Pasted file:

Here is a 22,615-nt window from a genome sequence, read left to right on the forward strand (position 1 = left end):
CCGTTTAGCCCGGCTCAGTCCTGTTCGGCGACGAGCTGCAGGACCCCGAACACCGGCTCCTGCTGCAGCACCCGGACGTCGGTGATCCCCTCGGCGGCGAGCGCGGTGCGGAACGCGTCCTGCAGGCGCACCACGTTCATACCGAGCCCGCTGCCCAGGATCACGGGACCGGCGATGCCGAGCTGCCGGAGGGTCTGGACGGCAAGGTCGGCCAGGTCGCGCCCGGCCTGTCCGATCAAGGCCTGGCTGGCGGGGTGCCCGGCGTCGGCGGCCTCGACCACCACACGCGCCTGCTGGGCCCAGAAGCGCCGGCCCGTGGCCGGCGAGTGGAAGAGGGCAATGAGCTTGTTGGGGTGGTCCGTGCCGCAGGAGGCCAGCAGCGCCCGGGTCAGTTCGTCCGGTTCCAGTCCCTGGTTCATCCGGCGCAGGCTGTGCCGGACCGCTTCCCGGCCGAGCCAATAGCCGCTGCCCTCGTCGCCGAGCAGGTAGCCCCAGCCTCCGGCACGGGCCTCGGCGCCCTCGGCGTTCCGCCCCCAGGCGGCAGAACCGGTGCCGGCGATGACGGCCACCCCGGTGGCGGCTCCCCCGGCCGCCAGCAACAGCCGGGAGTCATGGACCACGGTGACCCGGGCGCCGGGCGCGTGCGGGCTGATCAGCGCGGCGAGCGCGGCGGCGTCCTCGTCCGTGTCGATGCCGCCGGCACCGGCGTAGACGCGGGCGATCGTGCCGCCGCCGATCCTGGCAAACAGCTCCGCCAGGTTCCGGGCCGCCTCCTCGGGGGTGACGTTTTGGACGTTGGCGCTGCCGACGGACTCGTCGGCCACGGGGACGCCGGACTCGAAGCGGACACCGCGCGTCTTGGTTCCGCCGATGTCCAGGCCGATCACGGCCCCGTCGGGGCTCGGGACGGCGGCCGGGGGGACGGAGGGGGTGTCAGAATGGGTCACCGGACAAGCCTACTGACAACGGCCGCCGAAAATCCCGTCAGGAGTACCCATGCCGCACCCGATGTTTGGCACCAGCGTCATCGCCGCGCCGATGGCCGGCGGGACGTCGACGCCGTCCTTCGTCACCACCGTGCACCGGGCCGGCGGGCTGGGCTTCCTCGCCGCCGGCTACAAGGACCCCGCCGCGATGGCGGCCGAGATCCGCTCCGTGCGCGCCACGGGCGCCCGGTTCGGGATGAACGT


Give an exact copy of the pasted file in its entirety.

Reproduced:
Here is a 22,615-nt window from a genome sequence, read left to right on the forward strand (position 1 = left end):
CCGTTTAGCCCGGCTCAGTCCTGTTCGGCGACGAGCTGCAGGACCCCGAACACCGGCTCCTGCTGCAGCACCCGGACGTCGGTGATCCCCTCGGCGGCGAGCGCGGTGCGGAACGCGTCCTGCAGGCGCACCACGTTCATACCGAGCCCGCTGCCCAGGATCACGGGACCGGCGATGCCGAGCTGCCGGAGGGTCTGGACGGCAAGGTCGGCCAGGTCGCGCCCGGCCTGTCCGATCAAGGCCTGGCTGGCGGGGTGCCCGGCGTCGGCGGCCTCGACCACCACACGCGCCTGCTGGGCCCAGAAGCGCCGGCCCGTGGCCGGCGAGTGGAAGAGGGCAATGAGCTTGTTGGGGTGGTCCGTGCCGCAGGAGGCCAGCAGCGCCCGGGTCAGTTCGTCCGGTTCCAGTCCCTGGTTCATCCGGCGCAGGCTGTGCCGGACCGCTTCCCGGCCGAGCCAATAGCCGCTGCCCTCGTCGCCGAGCAGGTAGCCCCAGCCTCCGGCACGGGCCTCGGCGCCCTCGGCGTTCCGCCCCCAGGCGGCAGAACCGGTGCCGGCGATGACGGCCACCCCGGTGGCGGCTCCCCCGGCCGCCAGCAACAGCCGGGAGTCATGGACCACGGTGACCCGGGCGCCGGGCGCGTGCGGGCTGATCAGCGCGGCGAGCGCGGCGGCGTCCTCGTCCGTGTCGATGCCGCCGGCACCGGCGTAGACGCGGGCGATCGTGCCGCCGCCGATCCTGGCAAACAGCTCCGCCAGGTTCCGGGCCGCCTCCTCGGGGGTGACGTTTTGGACGTTGGCGCTGCCGACGGACTCGTCGGCCACGGGGACGCCGGACTCGAAGCGGACACCGCGCGTCTTGGTTCCGCCGATGTCCAGGCCGATCACGGCCCCGTCGGGGCTCGGGACGGCGGCCGGGGGGACGGAGGGGGTGTCAGAATGGGTCACCGGACAAGCCTACTGACAACGGCCGCCGAAAATCCCGTCAGGAGTACCCATGCCGCACCCGATGTTTGGCACCAGCGTCATCGCCGCGCCGATGGCCGGCGGGACGTCGACGCCGTCCTTCGTCACCACCGTGCACCGGGCCGGCGGGCTGGGCTTCCTCGCCGCCGGCTACAAGGACCCCGCCGCGATGGCGGCCGAGATCCGCTCCGTGCGCGCCACGGGCGCCCGGTTCGGGATGAACGT